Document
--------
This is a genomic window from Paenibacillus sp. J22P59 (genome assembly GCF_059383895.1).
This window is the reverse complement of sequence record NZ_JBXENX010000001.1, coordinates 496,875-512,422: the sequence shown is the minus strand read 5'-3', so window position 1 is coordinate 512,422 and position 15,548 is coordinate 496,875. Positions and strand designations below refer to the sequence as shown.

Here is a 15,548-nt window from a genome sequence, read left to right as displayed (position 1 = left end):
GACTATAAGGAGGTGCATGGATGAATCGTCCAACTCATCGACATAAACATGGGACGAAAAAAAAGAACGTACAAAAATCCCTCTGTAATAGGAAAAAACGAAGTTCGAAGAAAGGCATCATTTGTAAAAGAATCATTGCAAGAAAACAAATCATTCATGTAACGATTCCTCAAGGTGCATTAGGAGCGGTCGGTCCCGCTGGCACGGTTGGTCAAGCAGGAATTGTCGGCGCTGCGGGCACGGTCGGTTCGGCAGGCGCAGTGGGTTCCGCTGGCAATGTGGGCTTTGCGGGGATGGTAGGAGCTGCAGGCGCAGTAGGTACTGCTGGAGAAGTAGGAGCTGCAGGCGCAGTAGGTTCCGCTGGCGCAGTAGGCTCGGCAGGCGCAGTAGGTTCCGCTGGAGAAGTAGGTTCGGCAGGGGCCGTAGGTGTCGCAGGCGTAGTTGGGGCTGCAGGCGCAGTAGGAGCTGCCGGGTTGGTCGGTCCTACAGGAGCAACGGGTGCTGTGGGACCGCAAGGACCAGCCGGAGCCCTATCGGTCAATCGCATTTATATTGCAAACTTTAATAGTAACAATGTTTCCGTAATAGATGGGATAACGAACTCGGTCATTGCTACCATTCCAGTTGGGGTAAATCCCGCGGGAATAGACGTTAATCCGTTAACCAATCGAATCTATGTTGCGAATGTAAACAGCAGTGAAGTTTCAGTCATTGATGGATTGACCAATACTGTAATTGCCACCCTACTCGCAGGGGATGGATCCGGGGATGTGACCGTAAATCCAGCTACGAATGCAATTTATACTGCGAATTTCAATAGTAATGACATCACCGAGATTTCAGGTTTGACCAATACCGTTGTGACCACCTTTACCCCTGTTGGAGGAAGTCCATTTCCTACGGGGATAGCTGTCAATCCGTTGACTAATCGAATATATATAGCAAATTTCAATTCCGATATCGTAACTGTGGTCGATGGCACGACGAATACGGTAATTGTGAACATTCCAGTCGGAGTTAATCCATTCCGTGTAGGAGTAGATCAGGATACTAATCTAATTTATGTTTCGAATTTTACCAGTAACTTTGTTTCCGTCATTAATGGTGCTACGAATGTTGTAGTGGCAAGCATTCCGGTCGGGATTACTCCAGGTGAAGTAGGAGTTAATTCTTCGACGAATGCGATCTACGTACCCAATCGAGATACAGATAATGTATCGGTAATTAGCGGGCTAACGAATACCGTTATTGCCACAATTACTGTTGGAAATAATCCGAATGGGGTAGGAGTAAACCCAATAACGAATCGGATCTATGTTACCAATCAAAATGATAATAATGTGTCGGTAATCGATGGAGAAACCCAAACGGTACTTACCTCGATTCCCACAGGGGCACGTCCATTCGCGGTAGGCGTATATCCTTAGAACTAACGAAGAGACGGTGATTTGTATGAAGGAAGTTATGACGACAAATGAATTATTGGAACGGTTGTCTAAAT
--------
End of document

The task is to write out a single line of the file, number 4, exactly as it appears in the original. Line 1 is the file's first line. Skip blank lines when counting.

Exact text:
GACTATAAGGAGGTGCATGGATGAATCGTCCAACTCATCGACATAAACATGGGACGAAAAAAAAGAACGTACAAAAATCCCTCTGTAATAGGAAAAAACGAAGTTCGAAGAAAGGCATCATTTGTAAAAGAATCATTGCAAGAAAACAAATCATTCATGTAACGATTCCTCAAGGTGCATTAGGAGCGGTCGGTCCCGCTGGCACGGTTGGTCAAGCAGGAATTGTCGGCGCTGCGGGCACGGTCGGTTCGGCAGGCGCAGTGGGTTCCGCTGGCAATGTGGGCTTTGCGGGGATGGTAGGAGCTGCAGGCGCAGTAGGTACTGCTGGAGAAGTAGGAGCTGCAGGCGCAGTAGGTTCCGCTGGCGCAGTAGGCTCGGCAGGCGCAGTAGGTTCCGCTGGAGAAGTAGGTTCGGCAGGGGCCGTAGGTGTCGCAGGCGTAGTTGGGGCTGCAGGCGCAGTAGGAGCTGCCGGGTTGGTCGGTCCTACAGGAGCAACGGGTGCTGTGGGACCGCAAGGACCAGCCGGAGCCCTATCGGTCAATCGCATTTATATTGCAAACTTTAATAGTAACAATGTTTCCGTAATAGATGGGATAACGAACTCGGTCATTGCTACCATTCCAGTTGGGGTAAATCCCGCGGGAATAGACGTTAATCCGTTAACCAATCGAATCTATGTTGCGAATGTAAACAGCAGTGAAGTTTCAGTCATTGATGGATTGACCAATACTGTAATTGCCACCCTACTCGCAGGGGATGGATCCGGGGATGTGACCGTAAATCCAGCTACGAATGCAATTTATACTGCGAATTTCAATAGTAATGACATCACCGAGATTTCAGGTTTGACCAATACCGTTGTGACCACCTTTACCCCTGTTGGAGGAAGTCCATTTCCTACGGGGATAGCTGTCAATCCGTTGACTAATCGAATATATATAGCAAATTTCAATTCCGATATCGTAACTGTGGTCGATGGCACGACGAATACGGTAATTGTGAACATTCCAGTCGGAGTTAATCCATTCCGTGTAGGAGTAGATCAGGATACTAATCTAATTTATGTTTCGAATTTTACCAGTAACTTTGTTTCCGTCATTAATGGTGCTACGAATGTTGTAGTGGCAAGCATTCCGGTCGGGATTACTCCAGGTGAAGTAGGAGTTAATTCTTCGACGAATGCGATCTACGTACCCAATCGAGATACAGATAATGTATCGGTAATTAGCGGGCTAACGAATACCGTTATTGCCACAATTACTGTTGGAAATAATCCGAATGGGGTAGGAGTAAACCCAATAACGAATCGGATCTATGTTACCAATCAAAATGATAATAATGTGTCGGTAATCGATGGAGAAACCCAAACGGTACTTACCTCGATTCCCACAGGGGCACGTCCATTCGCGGTAGGCGTATATCCTTAGAACTAACGAAGAGACGGTGATTTGTATGAAGGAAGTTATGACGACAAATGAATTATTGGAACGGTTGTCTAAAT